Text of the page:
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Comparative Literature Studies 41.1 (2004) 176-179

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Mimesis and Empire: the New World, Islam, and European Identities By Barbara Fuchs. Cambridge: Cambridge University Press, 2001. xiii + 211 pp. $ 58.00.

Just down the street from the romance-language department offices at Yale University stands a strange building with thin, vertical windows and columns supporting half-arches of striped voussoirs surrounded by swirling and vegetative arabesque grillwork, all clearly suggestive of classical Islamic architecture. As the building is not a mosque or a religious site of any sort, but a campus monument, there can be little doubt about the meaning of the allusion: the presence of Islamic buildings, no matter how Disneyesque, especially among the neo-gothic architecture that dominates its surroundings, evokes a medieval European tradition, particularly, the parturiant Arab-influenced world of medieval scholasticism from which all Western universities ultimately derive.

Whether built to suggest some notion of an intellectual translatio imperii to the West or with some other intended evocation in mind, this appropriation of European history through mimicry is not without its larger implications. It is precisely this sort of meaningful reproduction that Barbara Fuchs, albeit for a different age, explores in her recent survey of the uses of mimesis within the context of early modern culture. Entering an arena of historical criticism identified with the work of critics such as Walter Mignolo and Stephen Greenblatt, she proffers her own insights into the curious phenomenon of cultural imitation as a useful new way to consider a well-worn topic. Evoking a critical tradition, as she says, starting with Auerbach's Mimesis, Fuchs aims not only to chart the role of imitation in various sixteenth- and seventeenth-century literary and historical texts, but to uncover its ideological implications within the wider context of nation-building and colonial imperialism. The real perpetuation of this mimetic tradition in our post-colonial world of multicultural aspirations makes herstudy not only historically enlightening, but politically and historically opportune. [End Page 176]

Fuchs does not, however, simply mimic the tradition she evokes. Her innovative additions and transformations to the study of mimesis simultaneously unfold in various new critical directions. She extends her analysis beyond literary mimesis to include equally compelling instances of social influence and imitation. Thus, for example, her discussion of Spanish moriscos (the Muslims who remained in Spain after the fall of Granada and were forced to convert to Christianity) is not limited to fictional manifestations such as the translator in part one of Don Quijote, but also addresses the real polemic regarding "fully integrated" moriscos in 16th-century Spanish society, which led to the morisco rebellion of Alpujarras in 1568 and, ultimately, to their expulsion from Spain in 1609. She also looks at the role of mimesis in the power struggles between competing colonial nations such as Spain and England, exploring both the historical maritime skirmishes between renegades, pirates, and privateers as well as the literary representations of these rivalries that instilled that history into the cultural consciousnesses of both nations. Fuchs also examines Spain's imperial aspirations from the perspective of its colonies, exploring real and fictional imitations of Peninsular culture in Peru by tracing the appropriation and representation of anti-Muslim "chivalry" associated with the Reconquista by a colonial indigenous population.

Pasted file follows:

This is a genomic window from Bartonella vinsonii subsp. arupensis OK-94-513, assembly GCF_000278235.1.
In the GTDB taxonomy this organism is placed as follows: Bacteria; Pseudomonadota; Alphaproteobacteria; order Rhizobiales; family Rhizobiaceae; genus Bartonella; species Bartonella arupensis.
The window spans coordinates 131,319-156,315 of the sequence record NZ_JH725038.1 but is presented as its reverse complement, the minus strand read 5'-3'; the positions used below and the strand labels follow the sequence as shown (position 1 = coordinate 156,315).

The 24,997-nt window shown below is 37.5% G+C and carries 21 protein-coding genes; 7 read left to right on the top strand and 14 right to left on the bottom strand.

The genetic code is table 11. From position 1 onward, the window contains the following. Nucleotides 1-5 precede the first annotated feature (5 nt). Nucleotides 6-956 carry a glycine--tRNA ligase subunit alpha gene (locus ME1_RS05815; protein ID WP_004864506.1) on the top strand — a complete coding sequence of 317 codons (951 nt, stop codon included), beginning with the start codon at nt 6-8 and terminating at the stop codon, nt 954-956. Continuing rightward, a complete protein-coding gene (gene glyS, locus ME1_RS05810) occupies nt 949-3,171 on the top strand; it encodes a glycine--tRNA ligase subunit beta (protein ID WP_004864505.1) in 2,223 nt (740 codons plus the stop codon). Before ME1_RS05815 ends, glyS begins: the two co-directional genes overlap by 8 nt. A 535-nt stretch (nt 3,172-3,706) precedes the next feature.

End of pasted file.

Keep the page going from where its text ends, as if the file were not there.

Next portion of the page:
Fuchs has composed her ambitious study carefully, showing sensitivity to the subtle overlapping of her various sub-topics. The density of the text does not detract, however, from its rhetorical coherence. Fuchs weaves the various threads of her argument into a laudably unified theory that deftly situates her text within a relevant critical context without forestalling her own innovative treatment of the topic by drowning it in hackneyed critical posturing. Responding to what she calls the study of difference, both in post-structural and post-colonial terms, she explores "the political and rhetorical valence of sameness—identification, mimicry, reproduction" (4). Starting from previous notions of the use of imitation within a colonial context such as those of Homi Bhabha and Michael Taussig, she proposes that mimesis is "a deliberate performance of sameness...


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